Eric and I have decided that we BOTH want to be able to retire – and soon. Within the next ten years soon. All thanks to the inspiration this husband-wife team has given us.
You all are probably thinking “WHAT?! How could anyone retire before age 65 in this economy?”
The Answer is to Keep Your Money
It’s that simple – and that difficult. By keeping half our income and not giving it away on frivolous spending, we can realize a TON of goals:
- pay off our debts
- build an emergency fund (we already have one)
- put our money to work making more money for us
Change the Way You Think About Spending
For me, this was the hardest part – I don’t like to go shopping (crowds just suck and online shopping doesn’t do it for me either), but I do like to be able to spend money. I wanted to really dig down and figure this out. When I look hard enough, there was something about having the money I didn’t always have as a kid, and being able to buy things I don’t need, that provided a sense of security. Once I figured out the specific reason I like to spend, if got a bit easier for me to work with and figure out how to keep your money. I’ll talk a little bit about this later so I can stay in sequence.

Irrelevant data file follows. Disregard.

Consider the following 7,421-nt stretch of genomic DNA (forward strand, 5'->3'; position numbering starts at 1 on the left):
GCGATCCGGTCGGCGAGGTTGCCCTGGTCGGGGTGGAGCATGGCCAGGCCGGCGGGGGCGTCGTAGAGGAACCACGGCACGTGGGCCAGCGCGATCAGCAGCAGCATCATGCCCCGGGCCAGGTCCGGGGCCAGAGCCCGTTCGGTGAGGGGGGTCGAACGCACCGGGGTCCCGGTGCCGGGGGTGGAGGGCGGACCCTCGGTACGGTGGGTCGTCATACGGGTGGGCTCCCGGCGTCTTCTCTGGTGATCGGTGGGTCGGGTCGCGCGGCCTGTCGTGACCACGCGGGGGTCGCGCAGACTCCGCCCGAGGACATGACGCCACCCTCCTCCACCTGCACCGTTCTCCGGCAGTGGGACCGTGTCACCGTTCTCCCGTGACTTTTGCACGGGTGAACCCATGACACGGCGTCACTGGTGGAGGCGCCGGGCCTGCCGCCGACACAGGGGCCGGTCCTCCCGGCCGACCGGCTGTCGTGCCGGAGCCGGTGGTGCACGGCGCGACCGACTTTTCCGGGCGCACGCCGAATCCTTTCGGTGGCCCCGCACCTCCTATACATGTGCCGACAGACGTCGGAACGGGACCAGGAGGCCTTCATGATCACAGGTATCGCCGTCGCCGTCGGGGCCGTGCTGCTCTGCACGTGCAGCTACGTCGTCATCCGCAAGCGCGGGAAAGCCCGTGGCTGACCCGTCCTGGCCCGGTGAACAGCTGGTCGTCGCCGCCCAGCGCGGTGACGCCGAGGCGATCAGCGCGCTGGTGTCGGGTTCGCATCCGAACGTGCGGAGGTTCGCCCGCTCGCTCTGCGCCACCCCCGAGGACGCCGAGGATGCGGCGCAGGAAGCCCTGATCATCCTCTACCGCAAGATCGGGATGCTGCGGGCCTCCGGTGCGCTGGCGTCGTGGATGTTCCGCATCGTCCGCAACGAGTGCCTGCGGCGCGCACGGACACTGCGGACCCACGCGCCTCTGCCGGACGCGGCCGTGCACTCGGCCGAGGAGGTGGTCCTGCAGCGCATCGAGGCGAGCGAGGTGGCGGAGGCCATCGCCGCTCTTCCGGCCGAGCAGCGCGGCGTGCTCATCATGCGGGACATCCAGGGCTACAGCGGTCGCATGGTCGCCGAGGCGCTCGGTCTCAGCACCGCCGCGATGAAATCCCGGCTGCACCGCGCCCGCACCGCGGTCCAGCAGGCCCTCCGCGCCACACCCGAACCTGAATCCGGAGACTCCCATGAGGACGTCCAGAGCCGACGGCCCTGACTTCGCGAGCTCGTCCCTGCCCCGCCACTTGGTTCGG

Did you all notice that phrase? “Keep Your Money” is a mantra that is always playing in my head now and you will see a lot of it in this article.
What is spending? It is the exchange of currency, services, or goods for services or goods. Period. Spending should never be an emotional experience!
I did a little research. Did you know that advertising is often a bigger budget line item than payroll? Why do we pay big bucks for an item that is really just mobile advertisement for them? I’m talking about those T-shirts with the big logos and the purses with the logo as a pattern (you know who I’m talking about Abercrombie / Louis Vuitton / Coach / Nike / Guess / Victoria’s Secret “Pink” / etc). Once I realized that all those fancy ads we see everywhere were jacking up the prices and stealing money from us, I started to really look behind those ads and scrutinize the company. I don’t want to support a company that thinks it’s ok to tell us “do what I say, not as I do”. This, of course, means more research for me, but hey, I don’t have a job, so I must have plenty of time on my hands, right?